Vaginal Lactobacillus bacterial strains largely perform better than strains currently used in probiotics for vaginal health, according to a study published June 4 in the open-access journal PLOS Pathogens by Jo-Ann Passmore of the University of Cape Town, and colleagues. The findings suggest that a vaginal health probiotic that includes top-performing vaginal Lactobacillus strains may improve treatment options for bacterial vaginosis.
Lactobacillus species in the lower reproductive tract of healthy women lower vaginal pH and protect against sexually transmitted infections. But women commonly suffer from bacterial vaginosis -- a disruption in the optimal Lactobacillus-dominated genital microbiota - resulting in higher vaginal pH as well as vaginal discharge and inflammation. Bacterial vaginosis is associated with adverse pregnancy outcomes and a higher risk of sexually transmitted infections, including HIV. Although antibiotics are the standard of care for bacterial vaginosis, most cases recur within six months. Probiotics that include Lactobacilli have been explored to improve the durability of treatment, but the majority of products do not contain species commonly found in the vagina. There is an urgent need for the development of additional well-designed probiotics for vaginal health.
In the new study, Passmore and colleagues compared 57 vaginal Lactobacillus strains from young African women to strains from commercial probiotic products for vaginal health. They analyzed their growth at varying pH values, ability to lower pH and produce antimicrobial products, pathogen inhibition, and susceptibility to antibiotics. Several vaginal strains exhibited better probiotic profiles than commercial strains, suggesting that they would be beneficial in the development of probiotic treatments for bacterial vaginosis. Moreover, whole-genome sequencing of the five best-performing vaginal strains revealed that they would likely be safe and not pose a risk of antimicrobial resistance. According to the authors, a wider range of well-characterized Lactobacillus-containing probiotics may improve treatment outcomes for bacterial vaginosis, and lower the risk of adverse pregnancy outcomes and sexually transmitted infections.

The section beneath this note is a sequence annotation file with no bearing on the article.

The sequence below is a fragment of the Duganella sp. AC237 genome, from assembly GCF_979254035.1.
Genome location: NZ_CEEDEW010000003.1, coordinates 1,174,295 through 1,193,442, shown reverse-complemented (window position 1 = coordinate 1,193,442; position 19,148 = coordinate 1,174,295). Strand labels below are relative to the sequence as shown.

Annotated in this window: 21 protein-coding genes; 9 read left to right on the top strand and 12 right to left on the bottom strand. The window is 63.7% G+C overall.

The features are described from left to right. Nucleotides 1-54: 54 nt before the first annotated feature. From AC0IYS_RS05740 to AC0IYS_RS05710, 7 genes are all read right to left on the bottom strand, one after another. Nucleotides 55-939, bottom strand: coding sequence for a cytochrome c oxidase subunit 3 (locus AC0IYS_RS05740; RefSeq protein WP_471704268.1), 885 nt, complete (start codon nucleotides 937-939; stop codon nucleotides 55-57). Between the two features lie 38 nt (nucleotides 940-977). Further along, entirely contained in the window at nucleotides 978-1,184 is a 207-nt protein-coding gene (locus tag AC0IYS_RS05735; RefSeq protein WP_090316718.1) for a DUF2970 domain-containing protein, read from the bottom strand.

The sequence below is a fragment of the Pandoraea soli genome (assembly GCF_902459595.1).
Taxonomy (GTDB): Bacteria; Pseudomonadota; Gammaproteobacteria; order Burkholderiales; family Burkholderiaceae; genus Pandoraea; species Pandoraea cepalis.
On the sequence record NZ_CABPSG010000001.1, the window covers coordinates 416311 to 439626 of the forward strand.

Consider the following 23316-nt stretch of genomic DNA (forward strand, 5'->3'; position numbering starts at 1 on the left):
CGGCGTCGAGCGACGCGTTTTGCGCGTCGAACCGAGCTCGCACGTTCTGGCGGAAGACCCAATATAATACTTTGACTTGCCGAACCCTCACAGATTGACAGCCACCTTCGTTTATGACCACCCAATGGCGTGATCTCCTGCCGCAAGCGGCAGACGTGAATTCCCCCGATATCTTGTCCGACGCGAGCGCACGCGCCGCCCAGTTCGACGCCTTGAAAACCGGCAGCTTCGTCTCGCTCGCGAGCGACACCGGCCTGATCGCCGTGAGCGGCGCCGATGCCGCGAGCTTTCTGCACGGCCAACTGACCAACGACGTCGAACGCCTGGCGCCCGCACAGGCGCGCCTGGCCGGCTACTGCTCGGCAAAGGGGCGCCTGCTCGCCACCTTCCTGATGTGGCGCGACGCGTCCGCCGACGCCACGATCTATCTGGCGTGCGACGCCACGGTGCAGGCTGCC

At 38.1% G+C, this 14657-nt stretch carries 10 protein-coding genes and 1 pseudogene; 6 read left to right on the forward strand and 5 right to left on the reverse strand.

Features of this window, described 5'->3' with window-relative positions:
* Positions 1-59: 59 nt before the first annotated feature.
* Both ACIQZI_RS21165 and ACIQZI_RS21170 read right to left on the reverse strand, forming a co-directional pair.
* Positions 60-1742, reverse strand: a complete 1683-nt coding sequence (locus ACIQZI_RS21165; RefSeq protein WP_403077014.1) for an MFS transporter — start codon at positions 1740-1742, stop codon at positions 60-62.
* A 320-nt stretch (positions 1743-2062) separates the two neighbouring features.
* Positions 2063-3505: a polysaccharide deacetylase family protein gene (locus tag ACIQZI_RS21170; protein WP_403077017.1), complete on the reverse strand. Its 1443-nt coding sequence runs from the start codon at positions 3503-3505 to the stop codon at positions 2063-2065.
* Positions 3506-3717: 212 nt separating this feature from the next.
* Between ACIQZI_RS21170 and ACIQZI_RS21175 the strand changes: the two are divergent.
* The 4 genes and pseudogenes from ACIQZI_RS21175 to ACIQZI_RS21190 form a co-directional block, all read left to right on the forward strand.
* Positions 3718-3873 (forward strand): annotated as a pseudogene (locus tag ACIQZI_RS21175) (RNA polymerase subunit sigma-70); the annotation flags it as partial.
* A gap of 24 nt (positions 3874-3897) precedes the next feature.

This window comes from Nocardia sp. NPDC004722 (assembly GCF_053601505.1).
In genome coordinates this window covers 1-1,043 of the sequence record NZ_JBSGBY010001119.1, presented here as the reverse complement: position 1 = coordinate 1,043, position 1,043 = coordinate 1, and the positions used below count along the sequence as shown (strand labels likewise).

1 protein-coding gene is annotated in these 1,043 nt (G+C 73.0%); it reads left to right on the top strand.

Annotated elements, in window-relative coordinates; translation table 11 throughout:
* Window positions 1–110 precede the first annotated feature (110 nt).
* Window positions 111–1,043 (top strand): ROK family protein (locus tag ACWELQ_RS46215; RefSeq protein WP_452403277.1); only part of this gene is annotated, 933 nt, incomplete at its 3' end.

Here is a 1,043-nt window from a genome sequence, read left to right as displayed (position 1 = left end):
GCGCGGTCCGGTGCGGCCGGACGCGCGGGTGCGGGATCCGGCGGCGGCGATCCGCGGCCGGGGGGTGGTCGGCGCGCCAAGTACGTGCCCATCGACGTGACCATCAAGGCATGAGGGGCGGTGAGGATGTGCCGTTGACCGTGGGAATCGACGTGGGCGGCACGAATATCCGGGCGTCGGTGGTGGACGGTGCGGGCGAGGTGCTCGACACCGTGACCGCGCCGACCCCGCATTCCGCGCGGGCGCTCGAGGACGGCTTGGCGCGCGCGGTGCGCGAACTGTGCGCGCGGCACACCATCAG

"Few probiotics aimed at promoting vaginal health contain Lactobacillus spp. that commonly colonize the lower genital tracts of African women," the authors add. "The discovery and use of novel vaginal probiotic strains in such women may improve the durability of bacterial vaginosis treatments and towards this end Happel et al. (2020) evaluated a multitude of vaginal Lactobacillus strains and identified some that should be tested as vaginal probiotics in clinical trials in Africa."
Funding: JSP is supported by EDCTP Strategic Primer SP.2011.41304.038; Poliomyelitis Research Foundation Award 15/23; SA National Research Foundation (NRF) South Africa / France Science and Technology Research collaboration Protea grant FSTR180523333842. AUH is supported by University of Cape Town Post-graduate publication incentive funding; Poliomyelitis Research Foundation Award; SA National Research Foundation (NRF). NW is supported by South African Medical Research Council Division of Research Capacity Development under National Medical Students Research Training Programme. The authors confirm that the funders had no role in study design, data collection and analysis, decision to publish, or preparation of the manuscript.
Competing Interests: The authors have declared that no competing interests exist.
Citation: Happel A-U, Kullin B, Gamieldien H, Wentzel N, Zauchenberger CZ, Jaspan HB, et al. (2020) Exploring potential of vaginal Lactobacillus isolates from South African women for enhancing treatment for bacterial vaginosis. PLoS Pathog 16(6): e1008559. https:/
National Health Laboratory Service (NHLS), Cape Town, South Africa
South African Medical Research Council, Cape Town, South Africa
University of Cape Town, Cape Town, South Africa
University Montpellier, Montpellier, France
University of the Witwatersrand, Johannesburg, South Africa
In your coverage please use this URL to provide access to the freely available paper: http://journals.